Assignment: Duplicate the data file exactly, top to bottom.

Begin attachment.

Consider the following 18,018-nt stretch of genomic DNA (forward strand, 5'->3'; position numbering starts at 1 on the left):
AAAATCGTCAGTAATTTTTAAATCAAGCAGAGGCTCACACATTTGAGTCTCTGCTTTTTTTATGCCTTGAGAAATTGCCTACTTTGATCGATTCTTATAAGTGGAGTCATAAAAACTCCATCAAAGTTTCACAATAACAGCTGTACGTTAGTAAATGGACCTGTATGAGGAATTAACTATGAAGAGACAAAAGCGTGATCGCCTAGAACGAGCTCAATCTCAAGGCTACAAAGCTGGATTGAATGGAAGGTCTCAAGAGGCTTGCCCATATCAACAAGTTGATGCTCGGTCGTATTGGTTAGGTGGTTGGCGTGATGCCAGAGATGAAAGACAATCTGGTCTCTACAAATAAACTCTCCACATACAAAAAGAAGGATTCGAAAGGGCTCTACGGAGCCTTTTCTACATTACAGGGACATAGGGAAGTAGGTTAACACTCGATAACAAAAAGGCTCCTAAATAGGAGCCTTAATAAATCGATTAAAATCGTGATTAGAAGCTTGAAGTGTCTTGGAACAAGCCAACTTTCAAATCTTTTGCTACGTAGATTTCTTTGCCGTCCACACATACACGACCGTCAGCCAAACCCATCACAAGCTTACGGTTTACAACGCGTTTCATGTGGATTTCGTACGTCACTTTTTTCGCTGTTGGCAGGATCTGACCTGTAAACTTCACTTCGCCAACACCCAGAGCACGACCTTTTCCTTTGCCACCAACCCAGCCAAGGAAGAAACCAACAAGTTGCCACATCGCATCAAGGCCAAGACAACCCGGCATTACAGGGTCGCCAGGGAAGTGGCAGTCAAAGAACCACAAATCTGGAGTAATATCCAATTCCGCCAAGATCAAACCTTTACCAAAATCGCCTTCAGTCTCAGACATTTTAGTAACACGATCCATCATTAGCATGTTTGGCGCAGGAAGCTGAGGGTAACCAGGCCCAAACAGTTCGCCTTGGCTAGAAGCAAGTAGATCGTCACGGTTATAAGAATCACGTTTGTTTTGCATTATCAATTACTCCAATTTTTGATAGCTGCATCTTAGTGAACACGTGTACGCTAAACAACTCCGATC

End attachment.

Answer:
Consider the following 18,018-nt stretch of genomic DNA (forward strand, 5'->3'; position numbering starts at 1 on the left):
AAAATCGTCAGTAATTTTTAAATCAAGCAGAGGCTCACACATTTGAGTCTCTGCTTTTTTTATGCCTTGAGAAATTGCCTACTTTGATCGATTCTTATAAGTGGAGTCATAAAAACTCCATCAAAGTTTCACAATAACAGCTGTACGTTAGTAAATGGACCTGTATGAGGAATTAACTATGAAGAGACAAAAGCGTGATCGCCTAGAACGAGCTCAATCTCAAGGCTACAAAGCTGGATTGAATGGAAGGTCTCAAGAGGCTTGCCCATATCAACAAGTTGATGCTCGGTCGTATTGGTTAGGTGGTTGGCGTGATGCCAGAGATGAAAGACAATCTGGTCTCTACAAATAAACTCTCCACATACAAAAAGAAGGATTCGAAAGGGCTCTACGGAGCCTTTTCTACATTACAGGGACATAGGGAAGTAGGTTAACACTCGATAACAAAAAGGCTCCTAAATAGGAGCCTTAATAAATCGATTAAAATCGTGATTAGAAGCTTGAAGTGTCTTGGAACAAGCCAACTTTCAAATCTTTTGCTACGTAGATTTCTTTGCCGTCCACACATACACGACCGTCAGCCAAACCCATCACAAGCTTACGGTTTACAACGCGTTTCATGTGGATTTCGTACGTCACTTTTTTCGCTGTTGGCAGGATCTGACCTGTAAACTTCACTTCGCCAACACCCAGAGCACGACCTTTTCCTTTGCCACCAACCCAGCCAAGGAAGAAACCAACAAGTTGCCACATCGCATCAAGGCCAAGACAACCCGGCATTACAGGGTCGCCAGGGAAGTGGCAGTCAAAGAACCACAAATCTGGAGTAATATCCAATTCCGCCAAGATCAAACCTTTACCAAAATCGCCTTCAGTCTCAGACATTTTAGTAACACGATCCATCATTAGCATGTTTGGCGCAGGAAGCTGAGGGTAACCAGGCCCAAACAGTTCGCCTTGGCTAGAAGCAAGTAGATCGTCACGGTTATAAGAATCACGTTTGTTTTGCATTATCAATTACTCCAATTTTTGATAGCTGCATCTTAGTGAACACGTGTACGCTAAACAACTCCGATC